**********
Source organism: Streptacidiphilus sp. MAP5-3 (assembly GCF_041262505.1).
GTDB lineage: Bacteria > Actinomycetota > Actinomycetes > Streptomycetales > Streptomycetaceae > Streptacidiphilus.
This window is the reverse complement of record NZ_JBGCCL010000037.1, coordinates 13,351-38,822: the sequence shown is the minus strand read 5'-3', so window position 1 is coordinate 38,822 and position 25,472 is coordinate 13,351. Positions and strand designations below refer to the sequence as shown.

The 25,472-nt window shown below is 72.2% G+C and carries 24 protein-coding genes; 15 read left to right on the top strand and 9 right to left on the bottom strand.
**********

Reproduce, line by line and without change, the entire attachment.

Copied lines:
Source organism: Streptacidiphilus sp. MAP5-3 (assembly GCF_041262505.1).
GTDB lineage: Bacteria > Actinomycetota > Actinomycetes > Streptomycetales > Streptomycetaceae > Streptacidiphilus.
This window is the reverse complement of record NZ_JBGCCL010000037.1, coordinates 13,351-38,822: the sequence shown is the minus strand read 5'-3', so window position 1 is coordinate 38,822 and position 25,472 is coordinate 13,351. Positions and strand designations below refer to the sequence as shown.

The 25,472-nt window shown below is 72.2% G+C and carries 24 protein-coding genes; 15 read left to right on the top strand and 9 right to left on the bottom strand.